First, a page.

Tinker Air Force Base delivers 3D-printed aircraft engine component

4 August 2020 (Last Updated August 4th, 2020 15:30)

The Oklahoma City Air Logistics Complex (OC-ALC) Tinker Air Force Base in the US has produced an aircraft engine component using 3D printing technology.

Tinker Air Force Base delivers 3D-printed aircraft engine component
Members of the Oklahoma City Air Logistics Complex have produced the first additively manufactured metal jet engine part. Credit: Oklahoma City Air Logistics Complex.

The Oklahoma City Air Logistics Complex (OC-ALC) Tinker Air Force Base in the US has produced an aircraft engine component using 3D printing technology.

The OC-ALC additively manufactured a metal jet engine component, which was subsequently installed and tested successfully on an aircraft.

According to the Air Force Materiel Command unit, the move will serve as a key milestone for the future sustainment of aircraft such as E-3 Airborne Warning and Control System and the B-52 Stratofortress.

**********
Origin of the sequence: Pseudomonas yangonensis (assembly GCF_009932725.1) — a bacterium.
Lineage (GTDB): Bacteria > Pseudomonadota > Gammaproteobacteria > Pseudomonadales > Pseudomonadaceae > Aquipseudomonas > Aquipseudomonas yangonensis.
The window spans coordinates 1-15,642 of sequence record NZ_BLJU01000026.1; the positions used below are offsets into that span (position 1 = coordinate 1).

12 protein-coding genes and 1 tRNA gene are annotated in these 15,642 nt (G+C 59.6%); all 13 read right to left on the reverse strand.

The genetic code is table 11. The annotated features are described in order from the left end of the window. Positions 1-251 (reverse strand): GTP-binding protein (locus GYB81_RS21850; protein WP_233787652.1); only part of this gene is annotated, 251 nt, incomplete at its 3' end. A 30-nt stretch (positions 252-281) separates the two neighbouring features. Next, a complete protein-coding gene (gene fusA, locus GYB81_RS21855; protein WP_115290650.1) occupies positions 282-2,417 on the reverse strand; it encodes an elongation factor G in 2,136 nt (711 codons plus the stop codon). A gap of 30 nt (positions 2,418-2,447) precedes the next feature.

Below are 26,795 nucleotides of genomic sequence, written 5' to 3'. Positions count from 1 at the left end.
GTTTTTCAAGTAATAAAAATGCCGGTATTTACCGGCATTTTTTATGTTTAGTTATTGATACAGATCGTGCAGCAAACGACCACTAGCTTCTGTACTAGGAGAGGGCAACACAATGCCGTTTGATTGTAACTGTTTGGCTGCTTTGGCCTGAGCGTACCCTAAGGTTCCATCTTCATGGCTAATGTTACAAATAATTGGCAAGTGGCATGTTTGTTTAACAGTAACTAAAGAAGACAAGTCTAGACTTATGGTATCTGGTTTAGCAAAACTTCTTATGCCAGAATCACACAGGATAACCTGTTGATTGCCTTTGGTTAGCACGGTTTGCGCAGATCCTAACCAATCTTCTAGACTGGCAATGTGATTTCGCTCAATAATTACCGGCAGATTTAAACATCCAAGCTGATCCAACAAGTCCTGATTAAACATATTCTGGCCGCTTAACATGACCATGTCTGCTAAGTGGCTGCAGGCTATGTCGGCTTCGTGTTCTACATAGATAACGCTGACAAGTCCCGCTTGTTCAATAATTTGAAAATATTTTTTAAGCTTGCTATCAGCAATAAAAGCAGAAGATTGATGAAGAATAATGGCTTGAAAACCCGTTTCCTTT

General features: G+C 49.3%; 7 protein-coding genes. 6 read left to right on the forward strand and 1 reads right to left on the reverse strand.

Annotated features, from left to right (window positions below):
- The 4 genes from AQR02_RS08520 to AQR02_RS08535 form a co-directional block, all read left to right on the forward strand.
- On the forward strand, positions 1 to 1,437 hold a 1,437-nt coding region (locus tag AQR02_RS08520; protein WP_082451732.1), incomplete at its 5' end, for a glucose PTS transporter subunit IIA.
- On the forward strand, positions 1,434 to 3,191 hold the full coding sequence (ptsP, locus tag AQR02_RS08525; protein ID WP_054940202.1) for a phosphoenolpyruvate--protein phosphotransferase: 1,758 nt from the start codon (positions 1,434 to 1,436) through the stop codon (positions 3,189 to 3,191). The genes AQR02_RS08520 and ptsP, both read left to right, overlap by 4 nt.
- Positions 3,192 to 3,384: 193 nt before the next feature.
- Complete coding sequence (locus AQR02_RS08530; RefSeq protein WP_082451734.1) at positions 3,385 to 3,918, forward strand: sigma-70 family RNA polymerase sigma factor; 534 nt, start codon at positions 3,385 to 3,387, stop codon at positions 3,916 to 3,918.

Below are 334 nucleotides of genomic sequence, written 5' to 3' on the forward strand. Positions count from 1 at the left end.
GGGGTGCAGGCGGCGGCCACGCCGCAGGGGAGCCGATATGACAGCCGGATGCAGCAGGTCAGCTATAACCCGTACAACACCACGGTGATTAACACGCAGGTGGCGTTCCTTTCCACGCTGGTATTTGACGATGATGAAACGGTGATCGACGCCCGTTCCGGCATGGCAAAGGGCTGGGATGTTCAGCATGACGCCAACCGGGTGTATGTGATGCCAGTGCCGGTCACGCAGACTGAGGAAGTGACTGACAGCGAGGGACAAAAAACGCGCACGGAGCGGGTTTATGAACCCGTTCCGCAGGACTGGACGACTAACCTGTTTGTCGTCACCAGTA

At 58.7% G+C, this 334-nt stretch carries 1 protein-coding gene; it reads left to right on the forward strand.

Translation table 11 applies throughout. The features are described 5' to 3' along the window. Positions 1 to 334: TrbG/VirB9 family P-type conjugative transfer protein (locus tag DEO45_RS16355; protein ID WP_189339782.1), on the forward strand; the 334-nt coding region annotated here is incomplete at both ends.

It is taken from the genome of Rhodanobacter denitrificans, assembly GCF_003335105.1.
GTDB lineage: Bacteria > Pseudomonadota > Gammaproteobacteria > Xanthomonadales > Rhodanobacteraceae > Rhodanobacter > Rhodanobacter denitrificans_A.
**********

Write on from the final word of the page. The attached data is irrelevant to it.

The project involved the 76th Propulsion Maintenance Group, the Reverse Engineering and Critical Tooling Lab, and the Air Force Life Cycle Management Center (AFLCMC) Propulsion Sustainment Division.

In collaboration, the entities produced a 3D printed anti-ice gasket for the TF33-P103 engine, which powers the E-3, the B-52 and the E-8 Joint Surveillance Target Attack Radar System.

AFLCMC propulsion structural competency lead Johnny Tsiao said: “This is a digitally designed and digitally engineered component that represents a substantial milestone in airforce sustainment.

“Although it is a basic component, the technology our OC-ALC team has developed will help resolve supply chain issues and help bring further capacities to support the warfighter.”

The new technique is expected to solve the potential shortage of anti-ice gaskets. The 3D manufacturing process reduces administrative lead time, the time period between an initial contract and actual component manufacture, from 120-136 days to 14-21 days.